The al-Awlaki Killing: Rights and Safety Blown to Smithereens

Steve Shalom, New Politics, Oct. 5, 2011

The killing of Anwar al-Awlaki in Yemen on Friday by a U.S. drone has elicited cheers from most mainstream politicians and pundits. Civil libertarians, however, have noted the terrible precedent this sets: here an American citizen has been targeted for assassination and executed solely on the say-so of the president, with no need to indict him, or present open evidence of his guilt. If the U.S. government had wanted to tap al-Awlaki’s phone, judicial review would have been required. But killing him was totally up to the president.

As the A.C.L.U.’s deputy legal director stated, “this is a program under which American citizens far from any battlefield can be executed by their own government without judicial process, and on the basis of standards and evidence that are kept secret not just from the public, but from the courts.”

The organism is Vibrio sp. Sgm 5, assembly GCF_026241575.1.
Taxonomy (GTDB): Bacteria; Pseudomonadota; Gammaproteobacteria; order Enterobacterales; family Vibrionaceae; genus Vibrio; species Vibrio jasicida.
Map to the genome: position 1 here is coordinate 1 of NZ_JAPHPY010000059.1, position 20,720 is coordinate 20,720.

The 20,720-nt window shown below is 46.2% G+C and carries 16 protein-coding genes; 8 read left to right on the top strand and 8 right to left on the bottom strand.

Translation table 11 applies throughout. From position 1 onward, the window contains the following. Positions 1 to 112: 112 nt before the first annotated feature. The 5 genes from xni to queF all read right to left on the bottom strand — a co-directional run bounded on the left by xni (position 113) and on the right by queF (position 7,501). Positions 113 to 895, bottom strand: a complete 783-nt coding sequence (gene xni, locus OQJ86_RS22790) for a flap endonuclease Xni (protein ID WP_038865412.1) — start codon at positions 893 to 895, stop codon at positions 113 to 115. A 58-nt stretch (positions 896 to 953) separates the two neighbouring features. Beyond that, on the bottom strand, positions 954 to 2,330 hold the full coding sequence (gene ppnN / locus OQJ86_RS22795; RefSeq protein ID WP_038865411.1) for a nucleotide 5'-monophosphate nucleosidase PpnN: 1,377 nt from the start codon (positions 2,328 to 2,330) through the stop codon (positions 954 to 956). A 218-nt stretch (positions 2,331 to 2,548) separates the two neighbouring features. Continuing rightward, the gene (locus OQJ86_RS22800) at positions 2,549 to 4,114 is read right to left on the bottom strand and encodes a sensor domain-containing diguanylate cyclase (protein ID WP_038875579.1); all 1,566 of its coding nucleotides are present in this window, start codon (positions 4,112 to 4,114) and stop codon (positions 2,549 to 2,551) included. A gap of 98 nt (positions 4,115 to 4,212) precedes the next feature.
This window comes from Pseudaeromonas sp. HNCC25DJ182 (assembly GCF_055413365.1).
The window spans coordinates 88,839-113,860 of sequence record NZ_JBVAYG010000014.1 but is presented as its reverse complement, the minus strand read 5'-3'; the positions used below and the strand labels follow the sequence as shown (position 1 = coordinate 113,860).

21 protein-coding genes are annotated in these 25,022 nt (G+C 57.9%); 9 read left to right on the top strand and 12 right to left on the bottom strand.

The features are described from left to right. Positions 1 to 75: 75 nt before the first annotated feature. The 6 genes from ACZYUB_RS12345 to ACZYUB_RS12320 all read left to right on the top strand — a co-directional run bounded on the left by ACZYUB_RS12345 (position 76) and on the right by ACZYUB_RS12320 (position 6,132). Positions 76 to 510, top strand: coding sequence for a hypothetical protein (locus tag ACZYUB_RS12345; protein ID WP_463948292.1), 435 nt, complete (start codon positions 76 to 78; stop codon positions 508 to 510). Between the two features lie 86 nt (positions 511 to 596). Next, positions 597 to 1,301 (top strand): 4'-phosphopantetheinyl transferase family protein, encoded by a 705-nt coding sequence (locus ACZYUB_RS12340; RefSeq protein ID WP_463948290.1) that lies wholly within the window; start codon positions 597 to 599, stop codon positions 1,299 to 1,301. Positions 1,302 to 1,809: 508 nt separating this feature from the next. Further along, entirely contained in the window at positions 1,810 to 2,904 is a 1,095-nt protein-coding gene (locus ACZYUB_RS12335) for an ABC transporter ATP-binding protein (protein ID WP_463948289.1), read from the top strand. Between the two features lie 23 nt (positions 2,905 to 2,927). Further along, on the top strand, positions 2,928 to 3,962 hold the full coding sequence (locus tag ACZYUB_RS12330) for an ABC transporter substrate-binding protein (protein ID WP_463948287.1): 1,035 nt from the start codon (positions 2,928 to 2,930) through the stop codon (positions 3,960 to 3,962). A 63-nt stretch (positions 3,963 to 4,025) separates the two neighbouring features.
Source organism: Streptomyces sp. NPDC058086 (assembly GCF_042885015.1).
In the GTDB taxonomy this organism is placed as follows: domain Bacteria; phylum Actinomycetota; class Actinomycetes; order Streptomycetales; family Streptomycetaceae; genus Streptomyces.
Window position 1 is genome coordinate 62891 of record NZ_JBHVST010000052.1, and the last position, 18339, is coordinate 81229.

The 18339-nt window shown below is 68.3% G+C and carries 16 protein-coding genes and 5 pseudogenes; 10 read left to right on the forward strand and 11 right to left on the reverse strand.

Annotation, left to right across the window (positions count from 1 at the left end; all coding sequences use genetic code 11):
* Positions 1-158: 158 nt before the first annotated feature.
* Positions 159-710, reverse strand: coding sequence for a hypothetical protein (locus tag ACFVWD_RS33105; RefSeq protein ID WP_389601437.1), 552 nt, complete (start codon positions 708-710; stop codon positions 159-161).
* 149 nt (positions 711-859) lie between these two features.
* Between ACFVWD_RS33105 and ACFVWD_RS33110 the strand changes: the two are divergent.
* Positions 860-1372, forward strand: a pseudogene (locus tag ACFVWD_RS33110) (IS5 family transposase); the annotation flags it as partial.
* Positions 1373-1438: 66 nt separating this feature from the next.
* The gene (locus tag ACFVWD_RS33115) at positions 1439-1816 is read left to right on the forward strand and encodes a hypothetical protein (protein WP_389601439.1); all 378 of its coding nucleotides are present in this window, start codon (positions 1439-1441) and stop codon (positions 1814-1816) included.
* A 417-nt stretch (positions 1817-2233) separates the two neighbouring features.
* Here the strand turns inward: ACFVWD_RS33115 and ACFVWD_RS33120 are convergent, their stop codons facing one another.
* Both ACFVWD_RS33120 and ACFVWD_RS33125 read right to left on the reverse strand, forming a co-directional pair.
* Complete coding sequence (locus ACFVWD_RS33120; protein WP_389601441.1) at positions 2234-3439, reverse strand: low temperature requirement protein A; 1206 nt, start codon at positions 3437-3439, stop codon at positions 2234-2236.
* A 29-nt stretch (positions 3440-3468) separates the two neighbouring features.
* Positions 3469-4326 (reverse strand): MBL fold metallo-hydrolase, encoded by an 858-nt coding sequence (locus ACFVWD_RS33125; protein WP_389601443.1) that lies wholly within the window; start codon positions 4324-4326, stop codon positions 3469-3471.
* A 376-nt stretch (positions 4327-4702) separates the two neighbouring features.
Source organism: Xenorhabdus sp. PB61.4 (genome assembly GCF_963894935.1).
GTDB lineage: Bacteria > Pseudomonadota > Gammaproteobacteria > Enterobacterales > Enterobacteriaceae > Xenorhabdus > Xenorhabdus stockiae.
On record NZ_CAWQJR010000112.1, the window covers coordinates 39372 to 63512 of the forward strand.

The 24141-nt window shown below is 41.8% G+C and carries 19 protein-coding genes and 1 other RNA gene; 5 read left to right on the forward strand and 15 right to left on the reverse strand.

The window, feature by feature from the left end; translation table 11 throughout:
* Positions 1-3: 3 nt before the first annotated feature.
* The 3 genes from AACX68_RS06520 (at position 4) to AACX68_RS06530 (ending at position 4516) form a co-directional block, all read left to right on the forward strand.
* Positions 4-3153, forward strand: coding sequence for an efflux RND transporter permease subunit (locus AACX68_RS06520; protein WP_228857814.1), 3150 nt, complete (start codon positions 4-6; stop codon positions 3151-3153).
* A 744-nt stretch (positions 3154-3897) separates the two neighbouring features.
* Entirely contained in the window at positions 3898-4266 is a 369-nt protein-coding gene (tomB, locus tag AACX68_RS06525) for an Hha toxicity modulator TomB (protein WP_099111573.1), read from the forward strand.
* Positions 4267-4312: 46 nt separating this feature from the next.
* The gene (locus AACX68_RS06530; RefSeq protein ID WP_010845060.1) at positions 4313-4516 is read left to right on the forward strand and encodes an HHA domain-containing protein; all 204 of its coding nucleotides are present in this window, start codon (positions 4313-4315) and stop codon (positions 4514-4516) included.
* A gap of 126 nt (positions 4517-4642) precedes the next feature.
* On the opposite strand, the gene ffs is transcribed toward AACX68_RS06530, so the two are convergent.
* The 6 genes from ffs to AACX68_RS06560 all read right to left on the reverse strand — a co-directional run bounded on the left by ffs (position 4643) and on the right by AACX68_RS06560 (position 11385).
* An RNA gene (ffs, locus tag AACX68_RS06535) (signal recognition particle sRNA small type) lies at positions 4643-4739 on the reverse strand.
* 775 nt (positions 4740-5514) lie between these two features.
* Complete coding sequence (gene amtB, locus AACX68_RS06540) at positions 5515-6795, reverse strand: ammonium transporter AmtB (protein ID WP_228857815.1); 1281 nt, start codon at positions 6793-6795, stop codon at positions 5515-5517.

To be sure, this was not a case like the killing of Osama bin Laden, where soldiers were on the ground and could have captured him alive without needing to put a bullet through his head if they hadn’t been intent on executing him. Still, Obama’s justification for the drone strike on al-Awlaki — that he is an enemy combatant and we’re at war — is as expansive a claim of executive authority as any put forward by the Bush administration. If the “war on terror” lasts forever and the whole world is a combat zone, then Obama is asserting the unchecked right to serve as judge, jury, and executioner of every person on Earth.

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